Another, and possibly detrimental, occurrence when trying to make sense of our random world is to believe in a guiding power. God, or some other spiritual entity, has a plan for all of us, and what happens to you is what is best for you according to their plan. This is an incredibly dangerous mindset to cultivate as it takes away the agency you do have for the choices you make. If some supernatural entity has the control over the things in my life, then it doesn’t matter what choices I make. Everything happens for a reason, and it is all according to his plan. So, I will just go along for the ride. We become passengers in our own lives. I would argue this leads to a great deal of dissatisfaction and unhappiness. While we may not have complete control over our lives, there is great power and self-satisfaction in knowing we have the capacity to make the best possible choices for ourselves within the circumstances before us. Let that empower you.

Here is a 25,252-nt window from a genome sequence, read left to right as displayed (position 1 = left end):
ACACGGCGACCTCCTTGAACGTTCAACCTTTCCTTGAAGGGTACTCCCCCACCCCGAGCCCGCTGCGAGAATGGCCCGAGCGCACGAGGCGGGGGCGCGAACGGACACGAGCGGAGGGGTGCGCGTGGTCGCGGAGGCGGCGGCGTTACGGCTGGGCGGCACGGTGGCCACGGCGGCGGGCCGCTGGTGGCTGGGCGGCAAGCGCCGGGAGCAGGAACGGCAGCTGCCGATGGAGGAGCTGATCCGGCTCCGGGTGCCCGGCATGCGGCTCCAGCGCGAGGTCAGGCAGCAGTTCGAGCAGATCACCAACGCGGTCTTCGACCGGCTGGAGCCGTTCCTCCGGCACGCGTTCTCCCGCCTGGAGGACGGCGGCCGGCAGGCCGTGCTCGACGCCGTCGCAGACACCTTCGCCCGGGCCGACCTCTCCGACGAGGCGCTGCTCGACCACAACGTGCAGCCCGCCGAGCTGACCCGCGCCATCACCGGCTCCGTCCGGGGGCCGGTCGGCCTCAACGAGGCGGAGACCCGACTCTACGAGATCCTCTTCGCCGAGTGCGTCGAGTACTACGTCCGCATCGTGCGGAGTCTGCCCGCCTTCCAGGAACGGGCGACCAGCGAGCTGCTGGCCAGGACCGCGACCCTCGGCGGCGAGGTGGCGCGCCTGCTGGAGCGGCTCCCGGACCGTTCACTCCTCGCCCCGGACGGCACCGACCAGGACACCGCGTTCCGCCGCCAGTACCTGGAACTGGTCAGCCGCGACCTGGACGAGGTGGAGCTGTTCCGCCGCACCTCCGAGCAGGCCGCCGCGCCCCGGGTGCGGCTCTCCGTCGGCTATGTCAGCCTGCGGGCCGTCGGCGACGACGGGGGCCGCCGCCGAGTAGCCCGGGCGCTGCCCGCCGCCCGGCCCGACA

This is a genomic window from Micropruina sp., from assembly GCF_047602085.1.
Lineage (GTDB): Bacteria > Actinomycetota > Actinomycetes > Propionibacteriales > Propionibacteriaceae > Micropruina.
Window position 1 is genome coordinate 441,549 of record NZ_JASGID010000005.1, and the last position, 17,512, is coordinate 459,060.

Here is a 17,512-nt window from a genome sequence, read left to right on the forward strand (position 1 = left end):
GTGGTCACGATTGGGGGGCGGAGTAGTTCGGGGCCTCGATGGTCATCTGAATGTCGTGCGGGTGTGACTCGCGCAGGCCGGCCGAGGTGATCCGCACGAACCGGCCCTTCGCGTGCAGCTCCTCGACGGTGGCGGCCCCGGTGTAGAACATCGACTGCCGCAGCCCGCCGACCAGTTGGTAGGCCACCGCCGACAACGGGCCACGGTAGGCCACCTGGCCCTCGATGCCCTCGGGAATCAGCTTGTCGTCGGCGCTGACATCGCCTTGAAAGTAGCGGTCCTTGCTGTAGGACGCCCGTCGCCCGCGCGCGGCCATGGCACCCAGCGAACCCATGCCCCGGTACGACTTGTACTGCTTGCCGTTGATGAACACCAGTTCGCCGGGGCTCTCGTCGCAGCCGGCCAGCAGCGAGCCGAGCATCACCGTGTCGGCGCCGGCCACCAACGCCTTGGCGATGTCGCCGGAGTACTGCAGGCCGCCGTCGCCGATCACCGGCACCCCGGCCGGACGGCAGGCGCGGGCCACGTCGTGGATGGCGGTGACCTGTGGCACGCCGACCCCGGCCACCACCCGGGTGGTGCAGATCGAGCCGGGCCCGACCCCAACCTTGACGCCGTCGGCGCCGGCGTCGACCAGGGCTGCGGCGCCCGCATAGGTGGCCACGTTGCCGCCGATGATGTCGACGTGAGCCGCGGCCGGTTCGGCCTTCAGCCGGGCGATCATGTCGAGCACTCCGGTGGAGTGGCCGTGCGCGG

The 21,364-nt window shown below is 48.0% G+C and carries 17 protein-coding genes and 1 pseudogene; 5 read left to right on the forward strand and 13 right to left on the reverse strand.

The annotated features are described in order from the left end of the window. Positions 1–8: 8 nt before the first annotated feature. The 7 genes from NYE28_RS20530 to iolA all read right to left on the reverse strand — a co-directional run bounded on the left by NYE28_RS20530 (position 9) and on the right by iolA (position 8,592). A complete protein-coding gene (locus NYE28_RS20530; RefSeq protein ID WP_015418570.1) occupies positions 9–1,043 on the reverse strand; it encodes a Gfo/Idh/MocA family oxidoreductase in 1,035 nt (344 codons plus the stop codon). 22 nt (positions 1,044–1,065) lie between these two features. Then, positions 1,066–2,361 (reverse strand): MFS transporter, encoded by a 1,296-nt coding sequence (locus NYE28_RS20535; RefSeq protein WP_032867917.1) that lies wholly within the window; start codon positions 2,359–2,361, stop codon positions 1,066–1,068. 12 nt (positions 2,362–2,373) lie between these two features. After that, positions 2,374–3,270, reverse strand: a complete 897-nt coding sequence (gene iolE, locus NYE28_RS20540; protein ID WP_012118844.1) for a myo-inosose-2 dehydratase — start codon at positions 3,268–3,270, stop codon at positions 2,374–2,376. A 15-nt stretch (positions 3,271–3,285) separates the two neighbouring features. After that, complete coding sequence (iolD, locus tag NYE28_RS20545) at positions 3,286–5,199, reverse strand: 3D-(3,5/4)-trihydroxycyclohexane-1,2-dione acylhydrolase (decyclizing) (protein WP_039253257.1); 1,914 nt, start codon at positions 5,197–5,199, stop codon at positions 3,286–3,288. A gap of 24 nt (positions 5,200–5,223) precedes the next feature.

As we progress through the randomness of life, remember, anything that has meaning in our lives does so because we have chosen to give it. A meaningful life is something entirely of our own creation. Take time to think of all of the people, places, events, and objects in your life that you value. Why do you value them? What is the meaning or significance they hold in your life? How have they changed who you are, and was it for the better or worse? How have you impacted the lives of others? Are you a meaningful person in the lives of other people? If you are, know that you are because they have chosen to make you so. We may live in a world of random events, but there is strength and power in knowing we have the capacity to choose how those events and people impact our lives. Use that power to make your life better. Give meaning to the events that make you better, and give meaning to the people that give you meaning in their lives and want the best for you. Your flourishing is within your own capacity.